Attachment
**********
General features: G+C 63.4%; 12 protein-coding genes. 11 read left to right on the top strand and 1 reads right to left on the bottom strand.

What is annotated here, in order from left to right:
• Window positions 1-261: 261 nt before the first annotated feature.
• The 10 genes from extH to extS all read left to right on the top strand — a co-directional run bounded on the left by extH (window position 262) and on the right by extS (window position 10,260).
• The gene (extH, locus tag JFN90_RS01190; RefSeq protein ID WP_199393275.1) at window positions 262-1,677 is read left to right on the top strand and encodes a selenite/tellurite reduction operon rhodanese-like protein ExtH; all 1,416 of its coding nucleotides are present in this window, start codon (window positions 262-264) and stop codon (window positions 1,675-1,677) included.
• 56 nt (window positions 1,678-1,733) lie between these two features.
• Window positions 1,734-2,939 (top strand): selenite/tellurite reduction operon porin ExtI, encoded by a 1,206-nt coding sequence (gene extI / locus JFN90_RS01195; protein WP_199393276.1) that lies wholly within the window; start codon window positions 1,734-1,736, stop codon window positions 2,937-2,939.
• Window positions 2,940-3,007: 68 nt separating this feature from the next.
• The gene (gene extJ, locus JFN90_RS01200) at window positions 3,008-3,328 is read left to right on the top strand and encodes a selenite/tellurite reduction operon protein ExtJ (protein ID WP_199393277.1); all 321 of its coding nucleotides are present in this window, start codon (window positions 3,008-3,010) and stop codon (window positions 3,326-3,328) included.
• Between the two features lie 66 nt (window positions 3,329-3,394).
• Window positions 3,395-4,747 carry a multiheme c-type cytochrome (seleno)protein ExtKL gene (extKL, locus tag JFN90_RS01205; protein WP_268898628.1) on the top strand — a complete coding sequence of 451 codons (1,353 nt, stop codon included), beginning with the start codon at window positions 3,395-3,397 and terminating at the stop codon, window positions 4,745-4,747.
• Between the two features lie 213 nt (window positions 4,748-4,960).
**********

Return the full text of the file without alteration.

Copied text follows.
General features: G+C 63.4%; 12 protein-coding genes. 11 read left to right on the top strand and 1 reads right to left on the bottom strand.

What is annotated here, in order from left to right:
• Window positions 1-261: 261 nt before the first annotated feature.
• The 10 genes from extH to extS all read left to right on the top strand — a co-directional run bounded on the left by extH (window position 262) and on the right by extS (window position 10,260).
• The gene (extH, locus tag JFN90_RS01190; RefSeq protein ID WP_199393275.1) at window positions 262-1,677 is read left to right on the top strand and encodes a selenite/tellurite reduction operon rhodanese-like protein ExtH; all 1,416 of its coding nucleotides are present in this window, start codon (window positions 262-264) and stop codon (window positions 1,675-1,677) included.
• 56 nt (window positions 1,678-1,733) lie between these two features.
• Window positions 1,734-2,939 (top strand): selenite/tellurite reduction operon porin ExtI, encoded by a 1,206-nt coding sequence (gene extI / locus JFN90_RS01195; protein WP_199393276.1) that lies wholly within the window; start codon window positions 1,734-1,736, stop codon window positions 2,937-2,939.
• Window positions 2,940-3,007: 68 nt separating this feature from the next.
• The gene (gene extJ, locus JFN90_RS01200) at window positions 3,008-3,328 is read left to right on the top strand and encodes a selenite/tellurite reduction operon protein ExtJ (protein ID WP_199393277.1); all 321 of its coding nucleotides are present in this window, start codon (window positions 3,008-3,010) and stop codon (window positions 3,326-3,328) included.
• Between the two features lie 66 nt (window positions 3,329-3,394).
• Window positions 3,395-4,747 carry a multiheme c-type cytochrome (seleno)protein ExtKL gene (extKL, locus tag JFN90_RS01205; protein WP_268898628.1) on the top strand — a complete coding sequence of 451 codons (1,353 nt, stop codon included), beginning with the start codon at window positions 3,395-3,397 and terminating at the stop codon, window positions 4,745-4,747.
• Between the two features lie 213 nt (window positions 4,748-4,960).